Marta Alexandra Abbott was born in Amsterdam and grew up between Connecticut and Prague. She lived in New York City before settling in Rome, Italy. Marta has studied painting, drawing, art restoration and floral design. From early on, her fascination with the natural world has largely informed her work in both subject matter and process. Working primarily on paper and canvas, her materials include handmade natural inks, earth pigments, and oil paints, as well as other organic and non-traditional materials.


In her exploration of nature, beauty, and the human experience of both, Marta is interested in the rhythms, cycles, transformations, and oft unnoticed details of botanical specimens and of the natural world in general. She takes notice of the stories we tell and orientation we find in the night sky, in the language of light and shadow, and in the role time and place play in transmuting and constructing microcosms and macrocosms. She creates with a focus on process, experimentation and following her curiosity down strange paths with unpredictable outcomes and seeks ways to communicate that which she discovers along the way.

  • How would you describe your work to somebody who has never seen it? 


     I would tell them my work is very much about material, process, time and experimentation. I would say that what I do is about investigation and observation of details and microcosms, and about finding ways to translate the beauty I see both in those tiny systems, as well as the larger ones that our cosmos is comprised of.


    I would add that it’s about finding beauty in that which is often overlooked and encouraging people to look more closely To discover something new and something more than they understood was there before. The relationship we as humans have with nature and beauty is something I'm interested in, and color and materiality are often tools I use to communicate what I find. People often say my work feels delicate or even peaceful, but the materials I use, such as plants, flowers, and colors from the ground, are ones that have survived time and the elements, many an actual storm.


    I like the idea of quietly showing the strength in that which appears to be fragile.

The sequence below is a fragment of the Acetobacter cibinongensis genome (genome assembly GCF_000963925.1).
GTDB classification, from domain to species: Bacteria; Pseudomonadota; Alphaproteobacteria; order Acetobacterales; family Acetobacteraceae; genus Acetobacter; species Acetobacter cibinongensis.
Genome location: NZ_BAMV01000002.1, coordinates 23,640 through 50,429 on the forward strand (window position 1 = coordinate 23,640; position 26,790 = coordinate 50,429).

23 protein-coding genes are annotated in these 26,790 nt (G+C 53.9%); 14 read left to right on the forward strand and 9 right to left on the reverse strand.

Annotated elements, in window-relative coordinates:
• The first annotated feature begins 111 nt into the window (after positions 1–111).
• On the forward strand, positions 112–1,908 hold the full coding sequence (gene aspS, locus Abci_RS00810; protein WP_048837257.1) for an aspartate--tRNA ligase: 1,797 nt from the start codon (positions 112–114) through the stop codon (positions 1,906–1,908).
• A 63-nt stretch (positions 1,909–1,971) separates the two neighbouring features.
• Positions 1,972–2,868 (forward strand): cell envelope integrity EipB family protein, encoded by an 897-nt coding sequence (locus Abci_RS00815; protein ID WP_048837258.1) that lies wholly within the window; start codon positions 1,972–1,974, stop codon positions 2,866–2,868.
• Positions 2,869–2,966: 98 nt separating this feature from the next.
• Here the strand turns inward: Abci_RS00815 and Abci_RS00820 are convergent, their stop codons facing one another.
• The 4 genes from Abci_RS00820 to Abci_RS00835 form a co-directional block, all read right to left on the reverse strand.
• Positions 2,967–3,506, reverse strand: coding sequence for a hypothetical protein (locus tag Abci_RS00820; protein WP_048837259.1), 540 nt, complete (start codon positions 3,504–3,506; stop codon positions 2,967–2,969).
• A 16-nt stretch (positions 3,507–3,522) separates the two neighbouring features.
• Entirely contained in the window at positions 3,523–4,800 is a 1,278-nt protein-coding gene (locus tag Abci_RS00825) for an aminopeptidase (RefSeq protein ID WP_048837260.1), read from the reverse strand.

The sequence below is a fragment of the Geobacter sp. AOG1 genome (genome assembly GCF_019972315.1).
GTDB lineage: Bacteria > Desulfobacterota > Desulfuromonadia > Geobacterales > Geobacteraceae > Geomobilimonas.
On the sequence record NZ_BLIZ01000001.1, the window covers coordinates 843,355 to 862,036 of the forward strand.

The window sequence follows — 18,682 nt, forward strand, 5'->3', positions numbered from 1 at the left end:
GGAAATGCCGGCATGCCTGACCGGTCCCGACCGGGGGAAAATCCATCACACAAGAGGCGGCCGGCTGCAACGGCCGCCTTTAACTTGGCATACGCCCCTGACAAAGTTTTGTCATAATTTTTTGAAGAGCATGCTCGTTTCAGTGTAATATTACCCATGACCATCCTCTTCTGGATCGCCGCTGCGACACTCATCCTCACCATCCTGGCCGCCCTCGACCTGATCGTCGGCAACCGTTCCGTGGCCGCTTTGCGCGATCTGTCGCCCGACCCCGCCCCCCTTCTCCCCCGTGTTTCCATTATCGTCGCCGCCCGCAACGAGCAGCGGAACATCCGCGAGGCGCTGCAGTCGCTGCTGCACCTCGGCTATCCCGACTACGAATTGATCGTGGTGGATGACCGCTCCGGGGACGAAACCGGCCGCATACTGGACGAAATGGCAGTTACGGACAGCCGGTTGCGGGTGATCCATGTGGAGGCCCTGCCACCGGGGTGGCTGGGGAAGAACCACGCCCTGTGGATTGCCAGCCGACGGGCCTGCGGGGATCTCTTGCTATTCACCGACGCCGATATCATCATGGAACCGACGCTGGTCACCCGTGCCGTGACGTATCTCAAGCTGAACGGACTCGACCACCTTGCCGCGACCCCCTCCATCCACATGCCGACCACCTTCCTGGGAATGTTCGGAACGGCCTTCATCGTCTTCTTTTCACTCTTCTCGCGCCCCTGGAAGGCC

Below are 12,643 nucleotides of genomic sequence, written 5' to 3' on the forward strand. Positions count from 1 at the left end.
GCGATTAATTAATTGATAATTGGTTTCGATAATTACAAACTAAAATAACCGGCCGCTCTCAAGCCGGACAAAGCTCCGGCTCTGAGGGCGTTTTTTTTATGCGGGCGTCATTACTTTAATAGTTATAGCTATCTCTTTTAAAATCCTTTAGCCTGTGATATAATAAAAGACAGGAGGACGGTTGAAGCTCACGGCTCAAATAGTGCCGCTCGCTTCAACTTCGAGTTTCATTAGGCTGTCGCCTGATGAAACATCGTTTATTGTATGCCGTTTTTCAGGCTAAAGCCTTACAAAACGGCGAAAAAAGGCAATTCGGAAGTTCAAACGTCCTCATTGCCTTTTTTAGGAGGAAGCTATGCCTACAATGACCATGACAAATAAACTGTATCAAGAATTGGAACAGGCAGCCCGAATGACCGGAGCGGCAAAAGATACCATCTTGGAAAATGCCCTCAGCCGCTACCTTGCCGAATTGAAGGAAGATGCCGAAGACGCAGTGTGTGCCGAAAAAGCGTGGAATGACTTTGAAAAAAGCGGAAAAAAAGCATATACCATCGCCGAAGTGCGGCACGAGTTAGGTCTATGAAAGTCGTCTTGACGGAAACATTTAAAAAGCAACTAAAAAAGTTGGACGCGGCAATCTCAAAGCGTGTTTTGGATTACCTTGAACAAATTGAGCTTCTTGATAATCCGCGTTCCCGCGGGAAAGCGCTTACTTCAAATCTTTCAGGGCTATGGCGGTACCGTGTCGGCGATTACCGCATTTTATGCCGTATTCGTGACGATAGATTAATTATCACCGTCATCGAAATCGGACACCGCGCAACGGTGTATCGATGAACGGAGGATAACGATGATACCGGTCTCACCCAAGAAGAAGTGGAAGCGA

beautiful descriptions. Finish this sentence: “I can’t live without...




    If you could own one piece of artwork in the world, as if money or likelihood was no issue, what would it be and why? 


    If I could own one piece of artwork in the world it would be a piece, just about any piece, by Cy Twombly. The spontaneity in his work, the way one feels such a direct line between what he felt and what his impulse was while creating, and the marks that ended up on the canvas, is so inspiring to me. That kind of link, one that feels so based on intuition, instinct and innate energy, one that ignores that which is not essential or contrived, always moves me and makes me want to run to my studio. His work, to me, is potent and enduring reminder of the importance and the beauty of communicating your creative impulses directly and unadulteratedly. 


    If you could have a meal with any artist from any time, who would the artist be, what would you eat together and why?


    I would love to have a meal with Dora Maar. I’ve long been fascinated by her, both her work and her personal story. She’s so often now referred to in the context of being Picasso’s muse, but she was a prolific, accomplished and forward-thinking artist who worked until the end of her life. It would be incredible to get to hear her stories and to learn more about what was behind the work she made.

  • Have you had any memorable responses to your work?